Our analysis uncovered the anellovirus and phages in ticks, which is very similar to what’s found and proposed in mosquito [16]. The anelloviurs related sequences in tick virome were novel, which suggested that the animal hosts the ticks feed on contain uncharacterized anellovirus. Like the phages identified in mosquitoes, the tick viromes contained a large diversity of phages sequences (Fig. 2 and Table 2, S2 Table). It is possible that the tick acquires phages during blood feeding, or it is possible phages originate from the tick.

Additionally all three tick viromes contained some sequences related to the following plant viruses: Caulimoviridae, Nanoviridae, Geminiviridae, Virgaviridae and Sobemovirus (Fig. 2, S2 Table); in the tick virome study in the U.S., they found plant related viruses which belong to genus Sobemovirus [17].

In conclusion, this study revealed the presence of highly novel and diverse viral communities in ticks. This information will provide better understanding of the virome via knowledge about the presence and transmission of disease-causing viruses in ticks under natural conditions.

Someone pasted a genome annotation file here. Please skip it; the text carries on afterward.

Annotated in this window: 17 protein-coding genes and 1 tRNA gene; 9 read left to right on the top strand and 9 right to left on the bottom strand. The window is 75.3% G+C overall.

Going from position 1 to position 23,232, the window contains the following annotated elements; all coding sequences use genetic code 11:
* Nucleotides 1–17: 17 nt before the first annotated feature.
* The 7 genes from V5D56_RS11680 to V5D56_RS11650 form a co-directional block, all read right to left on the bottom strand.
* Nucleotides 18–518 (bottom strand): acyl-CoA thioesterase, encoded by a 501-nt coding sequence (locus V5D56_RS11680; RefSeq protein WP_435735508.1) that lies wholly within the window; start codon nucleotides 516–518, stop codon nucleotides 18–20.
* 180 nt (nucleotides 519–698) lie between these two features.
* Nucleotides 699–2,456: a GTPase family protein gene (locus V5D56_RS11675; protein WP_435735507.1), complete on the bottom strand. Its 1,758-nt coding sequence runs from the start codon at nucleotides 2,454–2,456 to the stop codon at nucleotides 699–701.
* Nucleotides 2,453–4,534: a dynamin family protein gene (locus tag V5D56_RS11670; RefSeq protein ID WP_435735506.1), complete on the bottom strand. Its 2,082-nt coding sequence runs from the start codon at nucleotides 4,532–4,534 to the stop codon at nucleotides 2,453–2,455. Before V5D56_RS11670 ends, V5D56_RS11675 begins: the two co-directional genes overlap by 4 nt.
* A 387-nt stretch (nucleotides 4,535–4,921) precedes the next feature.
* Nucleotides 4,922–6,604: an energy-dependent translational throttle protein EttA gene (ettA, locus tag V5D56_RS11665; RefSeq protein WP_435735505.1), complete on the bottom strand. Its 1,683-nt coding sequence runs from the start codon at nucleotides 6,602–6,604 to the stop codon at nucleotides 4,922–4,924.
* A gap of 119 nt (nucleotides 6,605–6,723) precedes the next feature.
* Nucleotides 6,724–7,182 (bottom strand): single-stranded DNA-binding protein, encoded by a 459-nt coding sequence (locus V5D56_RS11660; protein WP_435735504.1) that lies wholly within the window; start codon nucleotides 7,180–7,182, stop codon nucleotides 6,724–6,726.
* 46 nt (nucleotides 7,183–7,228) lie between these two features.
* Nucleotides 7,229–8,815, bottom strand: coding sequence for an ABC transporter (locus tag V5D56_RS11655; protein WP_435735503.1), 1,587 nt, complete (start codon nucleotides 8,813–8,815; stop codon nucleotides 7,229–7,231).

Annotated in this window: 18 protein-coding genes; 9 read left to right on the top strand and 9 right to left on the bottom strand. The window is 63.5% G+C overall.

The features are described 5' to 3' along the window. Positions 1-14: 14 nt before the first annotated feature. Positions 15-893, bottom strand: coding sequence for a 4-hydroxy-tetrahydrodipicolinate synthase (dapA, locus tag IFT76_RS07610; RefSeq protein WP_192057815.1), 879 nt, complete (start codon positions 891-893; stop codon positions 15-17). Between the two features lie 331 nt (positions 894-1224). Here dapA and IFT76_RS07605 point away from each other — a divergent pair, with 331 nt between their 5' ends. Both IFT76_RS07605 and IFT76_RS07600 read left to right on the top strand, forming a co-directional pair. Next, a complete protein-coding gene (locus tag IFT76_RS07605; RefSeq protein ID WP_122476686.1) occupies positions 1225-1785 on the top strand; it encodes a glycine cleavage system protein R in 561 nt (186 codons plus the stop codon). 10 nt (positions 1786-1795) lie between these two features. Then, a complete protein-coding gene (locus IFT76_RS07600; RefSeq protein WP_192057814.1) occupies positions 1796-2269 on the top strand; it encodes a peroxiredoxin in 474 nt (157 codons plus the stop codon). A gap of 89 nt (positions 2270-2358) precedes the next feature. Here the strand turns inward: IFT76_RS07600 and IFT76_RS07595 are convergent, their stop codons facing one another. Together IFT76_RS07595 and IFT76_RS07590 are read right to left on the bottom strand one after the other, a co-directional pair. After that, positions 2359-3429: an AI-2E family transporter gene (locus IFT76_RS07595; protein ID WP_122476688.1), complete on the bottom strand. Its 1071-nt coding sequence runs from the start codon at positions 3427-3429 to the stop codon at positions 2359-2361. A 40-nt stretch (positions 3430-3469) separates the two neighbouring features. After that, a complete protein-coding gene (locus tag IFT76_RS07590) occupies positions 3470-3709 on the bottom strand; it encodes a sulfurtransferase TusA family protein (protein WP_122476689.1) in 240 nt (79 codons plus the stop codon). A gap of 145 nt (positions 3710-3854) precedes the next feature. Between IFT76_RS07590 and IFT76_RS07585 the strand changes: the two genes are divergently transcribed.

Supporting Information

S1 Table. List of primers used in this study.

https://doi.org/10.1371/journal.pone.0121609.s001

(DOC)

S2 Table. Reads related viral family and genus.

Table shows the viral genus, family and host information of the reads from three tick viromes.

https://doi.org/10.1371/journal.pone.0121609.s002

(DOCX)

S3 Table. Analysis of the contigs with nucleotide identities (BLASTn, e-value < 10−6) to known viruses.

https://doi.org/10.1371/journal.pone.0121609.s003

(DOC)

Acknowledgments

We thank Dr. Aysen Gargili for helping with taxonomic identification of ticks and Dr. Sandra Junglen for her valuable suggestions and discussions for improving the quality of the manuscript. We also appreciate the excellent assistance from the Menglian Center for Disease Control and Prevention.

Author Contributions

Conceived and designed the experiments: HX TL CZ. Performed the experiments: HX ST ZZ. Analyzed the data: HX CH DZ ZF. Contributed reagents/materials/analysis tools: ST ZZ. Wrote the paper: HX DB. Contributed to the improvement of analysis tools: ZK.